Catriona Matthew has captained Europe to a Solheim Cup victory in Toledo.
The win is just the second time ever that Europe have triumphed on US soil.
Matthew, who also led the team to victory on home soil at Gleneagles in 2019, paid tribute to her players, adding: “Just an amazing team actually. They came out here and performed.
“I’m kind of lost for words actually at the moment.”
The 52-year-old Scot secured the winning point in Europe’s previous win in America in 2013, but added: “I think it’s even sweeter as a captain actually.
“It’s certainly more nerve-racking watching. It’s all down to the team really, it’s if they play well, so all hats off to them.”
Ireland’s Leona Maguire also played a stunning starring role on what was her Solheim Cup debut.
Maguire’s singles victory over Jennifer Kupcho at Inverness Club gave her four-and-a-half points from five matches – a record for a rookie on either side – and provided the ideal springboard for a hard-fought 15-13 success.
Wins for Madelene Sagstrom and Celine Boutier edged Europe closer to their target, along with half points from Anna Nordqvist and Nanna Koerstz Madsen, before victories for world number one Nelly Korda, Brittany Altomare and Megan Khang kept the contest alive.
It fell to Finnish rookie Matilda Castren to make a nerveless up and down from a bunker on the 18th to beat Lizette Salas and make sure the trophy would return across the Atlantic, with Emily Pedersen then guaranteeing half a point from the bottom match to ensure outright victory.
Her opponent Danielle Kang won the 16th and 17th and even birdied the last, but Pedersen followed her in to complete the victory in fitting fashion.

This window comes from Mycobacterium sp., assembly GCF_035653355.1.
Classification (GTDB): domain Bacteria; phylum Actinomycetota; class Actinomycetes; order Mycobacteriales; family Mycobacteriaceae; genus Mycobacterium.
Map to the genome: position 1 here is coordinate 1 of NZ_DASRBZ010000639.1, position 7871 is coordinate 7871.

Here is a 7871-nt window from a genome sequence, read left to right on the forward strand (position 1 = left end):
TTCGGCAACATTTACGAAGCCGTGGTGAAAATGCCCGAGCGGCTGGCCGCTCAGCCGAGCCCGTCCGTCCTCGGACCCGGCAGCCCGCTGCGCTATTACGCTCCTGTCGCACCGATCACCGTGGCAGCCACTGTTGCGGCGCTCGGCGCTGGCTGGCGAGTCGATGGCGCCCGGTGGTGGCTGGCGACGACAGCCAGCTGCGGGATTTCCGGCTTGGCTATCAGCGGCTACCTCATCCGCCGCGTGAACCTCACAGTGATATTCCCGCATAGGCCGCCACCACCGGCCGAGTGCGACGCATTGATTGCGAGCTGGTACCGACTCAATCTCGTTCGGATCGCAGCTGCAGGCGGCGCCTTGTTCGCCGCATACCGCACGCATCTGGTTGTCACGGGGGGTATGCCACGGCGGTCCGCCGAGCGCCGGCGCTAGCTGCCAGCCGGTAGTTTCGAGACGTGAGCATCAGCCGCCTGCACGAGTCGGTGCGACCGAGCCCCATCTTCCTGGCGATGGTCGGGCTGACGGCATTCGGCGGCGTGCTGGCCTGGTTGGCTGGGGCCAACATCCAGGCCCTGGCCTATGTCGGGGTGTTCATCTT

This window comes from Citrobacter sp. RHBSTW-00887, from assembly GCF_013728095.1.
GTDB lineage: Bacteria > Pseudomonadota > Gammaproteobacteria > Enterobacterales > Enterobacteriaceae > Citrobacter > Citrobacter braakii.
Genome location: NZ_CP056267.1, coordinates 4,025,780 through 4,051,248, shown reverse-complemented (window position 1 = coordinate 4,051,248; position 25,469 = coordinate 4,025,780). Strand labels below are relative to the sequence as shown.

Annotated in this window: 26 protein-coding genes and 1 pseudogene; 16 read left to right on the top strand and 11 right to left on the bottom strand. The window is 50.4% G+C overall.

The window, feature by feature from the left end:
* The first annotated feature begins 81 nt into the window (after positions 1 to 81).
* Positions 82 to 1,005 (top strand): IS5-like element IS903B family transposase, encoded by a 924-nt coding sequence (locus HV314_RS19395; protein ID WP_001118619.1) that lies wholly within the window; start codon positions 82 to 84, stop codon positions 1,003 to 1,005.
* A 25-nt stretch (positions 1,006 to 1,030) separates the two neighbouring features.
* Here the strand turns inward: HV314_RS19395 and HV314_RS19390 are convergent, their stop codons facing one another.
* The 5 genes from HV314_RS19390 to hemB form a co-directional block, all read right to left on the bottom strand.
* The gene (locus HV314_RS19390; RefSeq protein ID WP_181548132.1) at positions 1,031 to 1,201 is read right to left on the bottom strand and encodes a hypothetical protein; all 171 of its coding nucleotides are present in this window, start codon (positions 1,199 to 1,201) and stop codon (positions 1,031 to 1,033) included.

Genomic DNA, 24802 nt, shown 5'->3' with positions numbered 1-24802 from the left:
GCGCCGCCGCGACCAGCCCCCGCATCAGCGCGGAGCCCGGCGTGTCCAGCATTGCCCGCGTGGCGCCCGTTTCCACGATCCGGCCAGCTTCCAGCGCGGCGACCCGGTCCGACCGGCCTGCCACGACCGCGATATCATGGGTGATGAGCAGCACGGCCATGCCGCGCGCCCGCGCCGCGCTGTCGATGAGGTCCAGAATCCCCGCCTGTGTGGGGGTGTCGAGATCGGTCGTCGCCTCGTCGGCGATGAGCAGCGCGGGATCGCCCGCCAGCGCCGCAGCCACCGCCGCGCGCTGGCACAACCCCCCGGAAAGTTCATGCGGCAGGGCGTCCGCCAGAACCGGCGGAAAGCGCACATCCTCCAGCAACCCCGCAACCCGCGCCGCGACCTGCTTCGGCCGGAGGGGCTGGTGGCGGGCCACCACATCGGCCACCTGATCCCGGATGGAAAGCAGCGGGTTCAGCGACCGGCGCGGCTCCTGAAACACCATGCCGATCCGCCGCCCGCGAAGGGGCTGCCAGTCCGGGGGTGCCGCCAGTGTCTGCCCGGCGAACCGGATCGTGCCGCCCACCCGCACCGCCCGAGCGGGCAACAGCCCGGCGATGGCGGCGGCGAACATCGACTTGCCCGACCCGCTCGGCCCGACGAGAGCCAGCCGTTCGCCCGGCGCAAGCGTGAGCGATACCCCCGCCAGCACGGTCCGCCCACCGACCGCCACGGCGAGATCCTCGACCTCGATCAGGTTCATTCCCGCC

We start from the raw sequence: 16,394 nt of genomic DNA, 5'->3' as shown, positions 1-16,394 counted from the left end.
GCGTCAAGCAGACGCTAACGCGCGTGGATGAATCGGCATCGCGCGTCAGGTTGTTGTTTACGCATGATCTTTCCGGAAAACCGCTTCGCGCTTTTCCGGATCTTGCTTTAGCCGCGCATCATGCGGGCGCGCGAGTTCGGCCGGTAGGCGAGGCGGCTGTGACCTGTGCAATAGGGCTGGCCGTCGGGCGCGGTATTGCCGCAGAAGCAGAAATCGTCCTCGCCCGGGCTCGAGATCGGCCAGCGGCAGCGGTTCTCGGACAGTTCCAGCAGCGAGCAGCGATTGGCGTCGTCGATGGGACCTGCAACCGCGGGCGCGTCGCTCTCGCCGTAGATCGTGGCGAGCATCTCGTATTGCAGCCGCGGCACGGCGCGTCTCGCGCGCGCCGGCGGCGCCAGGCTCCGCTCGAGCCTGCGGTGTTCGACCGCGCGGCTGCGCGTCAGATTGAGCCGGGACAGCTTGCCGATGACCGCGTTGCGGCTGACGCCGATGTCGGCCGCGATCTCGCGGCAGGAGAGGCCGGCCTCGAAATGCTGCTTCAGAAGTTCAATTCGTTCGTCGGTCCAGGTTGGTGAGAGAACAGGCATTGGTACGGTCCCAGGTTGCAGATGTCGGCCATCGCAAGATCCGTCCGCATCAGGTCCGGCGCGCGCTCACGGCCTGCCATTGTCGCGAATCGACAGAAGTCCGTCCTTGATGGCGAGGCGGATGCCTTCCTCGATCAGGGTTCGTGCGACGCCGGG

“It was a bit of a fight because after 15 I knew we’d won and I just wanted to go celebrate with everyone, so I just really had to collect myself,” Pedersen said.
“But it felt really good to hole that last putt.
Maguire eagled the second and birdied the fourth, sixth and seventh to take command of her match against fellow unbeaten rookie Kupcho and duly completed a comprehensive win.
The 26-year-old said: “The goal was to get my point, that’s all I can do. I’ve given it my absolute all this week, I couldn’t have given anything more. I couldn’t have asked for a better week.
“Jen is a world-class player. We’ve done battle many times in college. This wasn’t the first, and it will definitely not be the last. I knew I was going to have to play some really good golf to beat her today.
“Got off to a great start; that eagle on two really sort of set me up and I holed some really nice putts, and just really kept my foot down all day.”
Sagstrom put another point on the board for Europe with a 3 and 2 victory over Ally Ewing, a highly welcome win following a controversial incident involving the pair on Saturday.
Ewing was partnering Korda when the latter’s eagle putt on the 13th hole narrowly failed to drop, with Sagstrom quickly picking up the ball and conceding the birdie.
The Swede was deemed to have acted too quickly as the ball was adjudged to be hanging over the hole, with Korda credited with the eagle and the American pair going on to win the match on the 18th.
“It’s been a great week,” Sagstrom said. “The team has obviously done amazing. I haven’t really contributed until today.
“I was saying on the range this morning, hold on a second, I need to be myself. I need to be myself out there. I can’t play somebody else’s game, I can’t be somebody else’s character. I need to be myself, and I really found that today. I grinded hard.
“Ally put up a really good fight, so we had a really solid game going, and I’m really proud of myself.”
United States captain Pat Hurst was left to rue losing the opening session by three points, adding: “I think we got behind the 8-ball the very first foursomes. It’s still going to be pretty close, but it’s not good enough.
“I was hoping to see a lot of red in the beginning (today) just to kind of put it up on the board for everyone to see, but it is what it is. They played hard, they played with heart, and that’s what we were asking for.”